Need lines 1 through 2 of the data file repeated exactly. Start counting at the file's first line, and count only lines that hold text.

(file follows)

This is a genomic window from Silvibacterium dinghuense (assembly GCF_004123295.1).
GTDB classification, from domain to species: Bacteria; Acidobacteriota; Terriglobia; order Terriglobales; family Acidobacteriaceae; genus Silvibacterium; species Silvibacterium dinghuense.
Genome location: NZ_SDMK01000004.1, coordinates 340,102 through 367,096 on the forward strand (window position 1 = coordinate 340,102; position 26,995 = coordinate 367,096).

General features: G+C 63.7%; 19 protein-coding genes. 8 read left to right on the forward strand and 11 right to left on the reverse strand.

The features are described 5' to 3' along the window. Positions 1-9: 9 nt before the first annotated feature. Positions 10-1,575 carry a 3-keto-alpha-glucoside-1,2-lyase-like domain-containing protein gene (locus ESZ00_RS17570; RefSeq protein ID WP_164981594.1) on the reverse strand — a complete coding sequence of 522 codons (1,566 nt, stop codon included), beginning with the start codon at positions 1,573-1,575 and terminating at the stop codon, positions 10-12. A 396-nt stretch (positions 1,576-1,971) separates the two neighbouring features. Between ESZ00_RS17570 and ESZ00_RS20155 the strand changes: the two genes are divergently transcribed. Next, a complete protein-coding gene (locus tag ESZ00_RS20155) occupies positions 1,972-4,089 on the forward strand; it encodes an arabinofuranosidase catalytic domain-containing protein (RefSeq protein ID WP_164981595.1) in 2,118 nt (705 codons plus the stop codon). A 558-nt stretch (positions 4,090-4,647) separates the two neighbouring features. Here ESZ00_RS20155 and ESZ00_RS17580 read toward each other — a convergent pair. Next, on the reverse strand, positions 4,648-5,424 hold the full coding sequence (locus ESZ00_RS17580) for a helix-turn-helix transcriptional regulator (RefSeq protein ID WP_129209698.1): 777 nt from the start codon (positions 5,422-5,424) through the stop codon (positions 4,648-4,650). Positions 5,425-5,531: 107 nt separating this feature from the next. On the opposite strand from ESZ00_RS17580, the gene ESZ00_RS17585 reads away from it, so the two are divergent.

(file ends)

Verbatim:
This is a genomic window from Silvibacterium dinghuense (assembly GCF_004123295.1).
GTDB classification, from domain to species: Bacteria; Acidobacteriota; Terriglobia; order Terriglobales; family Acidobacteriaceae; genus Silvibacterium; species Silvibacterium dinghuense.